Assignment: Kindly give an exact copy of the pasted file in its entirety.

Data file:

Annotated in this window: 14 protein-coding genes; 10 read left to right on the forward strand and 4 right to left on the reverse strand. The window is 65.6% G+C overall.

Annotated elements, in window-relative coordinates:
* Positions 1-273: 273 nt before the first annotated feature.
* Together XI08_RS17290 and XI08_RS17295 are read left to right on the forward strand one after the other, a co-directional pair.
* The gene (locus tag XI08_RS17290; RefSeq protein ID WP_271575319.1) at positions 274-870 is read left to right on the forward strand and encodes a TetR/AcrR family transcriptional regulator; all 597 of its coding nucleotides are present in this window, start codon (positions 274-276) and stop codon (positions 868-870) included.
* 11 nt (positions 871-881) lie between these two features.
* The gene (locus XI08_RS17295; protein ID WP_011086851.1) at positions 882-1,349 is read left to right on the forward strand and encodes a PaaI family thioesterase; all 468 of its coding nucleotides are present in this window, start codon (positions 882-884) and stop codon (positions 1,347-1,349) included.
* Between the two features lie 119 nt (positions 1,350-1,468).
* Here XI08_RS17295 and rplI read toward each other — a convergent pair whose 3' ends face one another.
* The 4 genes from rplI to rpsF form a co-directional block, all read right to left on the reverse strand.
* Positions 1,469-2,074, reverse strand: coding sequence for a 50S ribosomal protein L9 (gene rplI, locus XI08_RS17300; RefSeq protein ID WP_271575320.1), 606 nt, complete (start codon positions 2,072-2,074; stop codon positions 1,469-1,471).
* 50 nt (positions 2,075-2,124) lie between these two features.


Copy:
Annotated in this window: 14 protein-coding genes; 10 read left to right on the forward strand and 4 right to left on the reverse strand. The window is 65.6% G+C overall.

Annotated elements, in window-relative coordinates:
* Positions 1-273: 273 nt before the first annotated feature.
* Together XI08_RS17290 and XI08_RS17295 are read left to right on the forward strand one after the other, a co-directional pair.
* The gene (locus tag XI08_RS17290; RefSeq protein ID WP_271575319.1) at positions 274-870 is read left to right on the forward strand and encodes a TetR/AcrR family transcriptional regulator; all 597 of its coding nucleotides are present in this window, start codon (positions 274-276) and stop codon (positions 868-870) included.
* 11 nt (positions 871-881) lie between these two features.
* The gene (locus XI08_RS17295; protein ID WP_011086851.1) at positions 882-1,349 is read left to right on the forward strand and encodes a PaaI family thioesterase; all 468 of its coding nucleotides are present in this window, start codon (positions 882-884) and stop codon (positions 1,347-1,349) included.
* Between the two features lie 119 nt (positions 1,350-1,468).
* Here XI08_RS17295 and rplI read toward each other — a convergent pair whose 3' ends face one another.
* The 4 genes from rplI to rpsF form a co-directional block, all read right to left on the reverse strand.
* Positions 1,469-2,074, reverse strand: coding sequence for a 50S ribosomal protein L9 (gene rplI, locus XI08_RS17300; RefSeq protein ID WP_271575320.1), 606 nt, complete (start codon positions 2,072-2,074; stop codon positions 1,469-1,471).
* 50 nt (positions 2,075-2,124) lie between these two features.